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First Friday: They Came from Beyond Space (1967)

Last chance for entries to the Natural Horror Picture Show "Make Your Own Movie Trailer" Contest

RALEIGH — Elvira, Mistress of the Dark, once posed the question "What in the heck is beyond space?" Well, now's your chance to find out, when "They Came from Beyond Space" (1967) lands on the big screen of the North Carolina Museum of Natural Sciences in downtown Raleigh at 7 p.m. on Friday, April 3. Free.

After wayward aliens crash land on the moon, they must travel to Earth in search of cheap labor and rocketship parts. The unlucky space travelers manage to take over the minds of several Earthling scientists, but cannot control the remarkable Dr. Curtis Temple, who seems immune to the aliens' influence thanks to a metal plate in his head. So, guess who gets saddled with saving the Earth?

Temple is played by 1950-60s sci-fi veteran Robert Hutton, who gained some prominence in Hollywood in the early-mid '40s as a fill-in for big name stars that had been called to war — a practice called "victory casting." Hutton had many of the same on-screen characteristics and appeal as Jimmy Stewart (the first major American movie star to enter the service for World War II, in 1941), which served him well until the Bigs returned in 1945. Stewart, in the mean time, served in the US Air Force, rising to the rank of Colonel while earning the Air Medal, the Distinguished Flying Cross, the Croix de Guerre and seven battle stars.

This month's trivia gem involves the "Master of the Moon" played by Michael Gough, who later in his career singlehandedly outlasted three different Batmen (Michael Keaton, Val Kilmer and George Clooney) while playing Bruce Wayne's faithful butler Alfred Pennyworth in "Batman," "Batman Returns," "Batman Forever" and "Batman & Robin." By 2005, Gough had turned 92 and was unceremoniously supplanted by the spry septuagenarian Michael Caine for "Batman Begins" and "The Dark Knight."

"They Came from Beyond Space" was directed by Freddie Francis, a man respected for his horror and sci-fi work, but renowned for his cinematography on films including "The French Lieutenant's Woman," "The Elephant Man" and Martin Scorsese's "Cape Fear." Francis even won Oscars for his work on "Sons and Lovers" (1961) and "Glory" (1989). "Beyond Space" was based on a novel titled "The Gods Hate Kansas" by Joseph Millard, who also wrote one of the most popular spaghetti westerns ever — "For a Few Dollars More" — which was delivered to the big screen in 1965 by Sergio Leone (dir.) and the relatively unknown Clint Eastwood.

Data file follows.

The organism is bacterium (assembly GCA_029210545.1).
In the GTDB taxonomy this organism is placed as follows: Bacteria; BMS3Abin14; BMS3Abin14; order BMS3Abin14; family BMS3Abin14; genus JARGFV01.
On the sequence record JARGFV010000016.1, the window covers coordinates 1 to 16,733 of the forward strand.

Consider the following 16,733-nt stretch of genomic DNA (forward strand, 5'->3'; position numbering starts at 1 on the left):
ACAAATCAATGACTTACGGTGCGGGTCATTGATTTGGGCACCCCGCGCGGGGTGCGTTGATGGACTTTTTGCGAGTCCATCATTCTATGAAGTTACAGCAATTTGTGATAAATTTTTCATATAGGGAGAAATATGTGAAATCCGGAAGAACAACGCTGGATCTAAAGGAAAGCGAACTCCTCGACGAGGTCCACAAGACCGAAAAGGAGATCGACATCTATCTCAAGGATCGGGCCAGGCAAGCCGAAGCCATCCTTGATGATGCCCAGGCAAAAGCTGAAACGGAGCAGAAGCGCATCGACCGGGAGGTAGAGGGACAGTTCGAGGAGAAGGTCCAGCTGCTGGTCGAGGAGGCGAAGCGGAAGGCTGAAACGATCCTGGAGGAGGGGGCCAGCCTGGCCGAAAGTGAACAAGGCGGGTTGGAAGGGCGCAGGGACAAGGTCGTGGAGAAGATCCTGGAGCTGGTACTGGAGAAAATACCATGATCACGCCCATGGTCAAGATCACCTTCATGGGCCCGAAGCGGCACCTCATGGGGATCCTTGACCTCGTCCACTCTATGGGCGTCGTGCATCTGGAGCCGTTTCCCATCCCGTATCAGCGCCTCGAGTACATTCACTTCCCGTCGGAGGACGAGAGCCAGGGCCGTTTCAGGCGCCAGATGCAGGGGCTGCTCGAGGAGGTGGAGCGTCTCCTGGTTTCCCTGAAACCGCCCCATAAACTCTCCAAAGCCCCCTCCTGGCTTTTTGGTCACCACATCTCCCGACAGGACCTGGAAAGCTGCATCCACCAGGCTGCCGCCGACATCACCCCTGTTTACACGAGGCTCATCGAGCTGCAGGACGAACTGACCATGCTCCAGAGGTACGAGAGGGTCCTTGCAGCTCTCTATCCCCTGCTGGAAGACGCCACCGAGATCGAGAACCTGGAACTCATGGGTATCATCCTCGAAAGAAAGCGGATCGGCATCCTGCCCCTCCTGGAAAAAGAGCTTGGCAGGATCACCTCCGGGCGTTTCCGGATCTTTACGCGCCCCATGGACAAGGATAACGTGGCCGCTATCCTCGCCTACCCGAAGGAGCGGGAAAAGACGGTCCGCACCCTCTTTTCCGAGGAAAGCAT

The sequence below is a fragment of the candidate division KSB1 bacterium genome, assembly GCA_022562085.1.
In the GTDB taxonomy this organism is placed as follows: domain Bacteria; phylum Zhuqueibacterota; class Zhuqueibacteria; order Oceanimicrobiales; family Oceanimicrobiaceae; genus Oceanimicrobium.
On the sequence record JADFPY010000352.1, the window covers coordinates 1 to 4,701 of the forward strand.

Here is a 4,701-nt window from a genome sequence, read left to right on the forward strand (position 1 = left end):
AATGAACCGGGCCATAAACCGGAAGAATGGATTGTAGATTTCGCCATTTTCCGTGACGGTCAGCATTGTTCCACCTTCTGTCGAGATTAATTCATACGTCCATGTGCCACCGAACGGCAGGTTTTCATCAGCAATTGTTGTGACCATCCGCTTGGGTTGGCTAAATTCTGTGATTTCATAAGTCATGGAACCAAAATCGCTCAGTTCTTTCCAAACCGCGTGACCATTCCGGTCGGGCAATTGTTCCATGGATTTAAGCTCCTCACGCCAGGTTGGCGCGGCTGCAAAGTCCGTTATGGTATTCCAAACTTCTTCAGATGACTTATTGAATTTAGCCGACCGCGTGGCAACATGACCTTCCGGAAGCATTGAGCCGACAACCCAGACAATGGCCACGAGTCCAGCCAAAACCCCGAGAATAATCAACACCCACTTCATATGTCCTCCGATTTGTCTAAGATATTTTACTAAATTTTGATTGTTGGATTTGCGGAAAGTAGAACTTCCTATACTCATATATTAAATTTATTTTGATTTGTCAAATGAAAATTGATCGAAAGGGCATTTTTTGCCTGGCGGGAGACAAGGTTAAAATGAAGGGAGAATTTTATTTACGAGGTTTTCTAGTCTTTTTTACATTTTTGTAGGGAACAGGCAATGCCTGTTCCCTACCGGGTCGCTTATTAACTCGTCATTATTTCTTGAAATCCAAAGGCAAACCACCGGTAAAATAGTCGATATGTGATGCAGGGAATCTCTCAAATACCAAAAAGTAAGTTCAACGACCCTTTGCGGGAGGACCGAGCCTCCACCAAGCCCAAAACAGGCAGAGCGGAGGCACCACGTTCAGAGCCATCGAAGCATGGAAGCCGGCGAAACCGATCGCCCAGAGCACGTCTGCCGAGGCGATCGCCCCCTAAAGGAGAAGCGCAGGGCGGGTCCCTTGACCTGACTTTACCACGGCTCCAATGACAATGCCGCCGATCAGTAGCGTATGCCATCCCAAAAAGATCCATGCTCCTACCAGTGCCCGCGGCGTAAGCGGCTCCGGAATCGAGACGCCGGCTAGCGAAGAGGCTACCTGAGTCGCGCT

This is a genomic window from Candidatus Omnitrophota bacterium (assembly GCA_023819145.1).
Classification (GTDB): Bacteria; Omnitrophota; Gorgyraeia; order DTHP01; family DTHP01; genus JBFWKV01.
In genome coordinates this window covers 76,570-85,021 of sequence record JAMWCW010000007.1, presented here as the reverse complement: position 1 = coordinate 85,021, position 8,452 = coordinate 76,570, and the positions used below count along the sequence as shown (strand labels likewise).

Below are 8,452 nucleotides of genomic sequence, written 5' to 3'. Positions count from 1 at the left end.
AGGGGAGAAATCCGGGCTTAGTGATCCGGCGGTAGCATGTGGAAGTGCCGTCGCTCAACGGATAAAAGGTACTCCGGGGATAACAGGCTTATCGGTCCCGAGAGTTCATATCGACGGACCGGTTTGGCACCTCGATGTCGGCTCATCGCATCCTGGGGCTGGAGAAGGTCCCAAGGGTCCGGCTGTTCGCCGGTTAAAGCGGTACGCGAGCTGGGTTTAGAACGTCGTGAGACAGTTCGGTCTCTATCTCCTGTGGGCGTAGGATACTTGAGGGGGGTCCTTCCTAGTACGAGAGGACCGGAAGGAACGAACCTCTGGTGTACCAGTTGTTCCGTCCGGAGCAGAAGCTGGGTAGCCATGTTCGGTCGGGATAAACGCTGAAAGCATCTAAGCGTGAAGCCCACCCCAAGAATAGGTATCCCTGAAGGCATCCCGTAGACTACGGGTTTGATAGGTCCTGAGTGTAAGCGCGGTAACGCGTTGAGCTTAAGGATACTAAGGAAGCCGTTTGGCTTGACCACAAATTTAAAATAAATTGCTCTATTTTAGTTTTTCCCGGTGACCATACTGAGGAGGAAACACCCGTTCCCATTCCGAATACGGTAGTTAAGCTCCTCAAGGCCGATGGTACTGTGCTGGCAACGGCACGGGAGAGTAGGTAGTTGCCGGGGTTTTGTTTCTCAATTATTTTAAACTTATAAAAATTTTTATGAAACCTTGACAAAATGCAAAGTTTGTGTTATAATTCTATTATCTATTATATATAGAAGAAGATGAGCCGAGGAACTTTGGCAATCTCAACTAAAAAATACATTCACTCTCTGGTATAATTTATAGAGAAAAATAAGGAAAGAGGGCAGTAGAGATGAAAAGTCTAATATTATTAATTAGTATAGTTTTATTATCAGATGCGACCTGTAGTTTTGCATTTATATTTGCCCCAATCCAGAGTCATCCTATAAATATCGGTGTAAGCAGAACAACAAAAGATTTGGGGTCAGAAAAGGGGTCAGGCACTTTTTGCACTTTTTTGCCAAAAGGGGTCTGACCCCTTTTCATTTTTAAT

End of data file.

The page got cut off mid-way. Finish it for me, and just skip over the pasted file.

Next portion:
DON'T FORGET: This is the last chance for entries to the Natural Horror Picture Show "Make Your Own Movie Trailer" Contest. Now's your chance to make your own B-movie-esque, family friendly, 3-minute-or-under trailer based on a previous Natural Horror Picture Show or on something from your own overactive imagination. Entries must be received at the Museum by 7 p.m. on First Friday, April 3. Winners will be announced and shown on the big screen at First Friday, May 1. For more info, e-mail steve.popson@naturalsciences.org.

The Museum stays open from 5 p.m. till 9 p.m. on the first Friday of every month. Arrive early and wander through eye-catching exhibits highlighting the natural beauty of North Carolina, enjoy snacks and beverages from the Acro Café and groove to live classic and modern Blues with Steve Harvell (harmonica) and Chris Tacker (guitar). Additionally, the Museum Store offers after-hours shopping and an opening reception (6:30-8:30 p.m.) for Robert Johnson, whose show "Pages from a North Carolina Nature Journal" appears in the Nature Art Gallery through April 29. All exhibited art is for sale.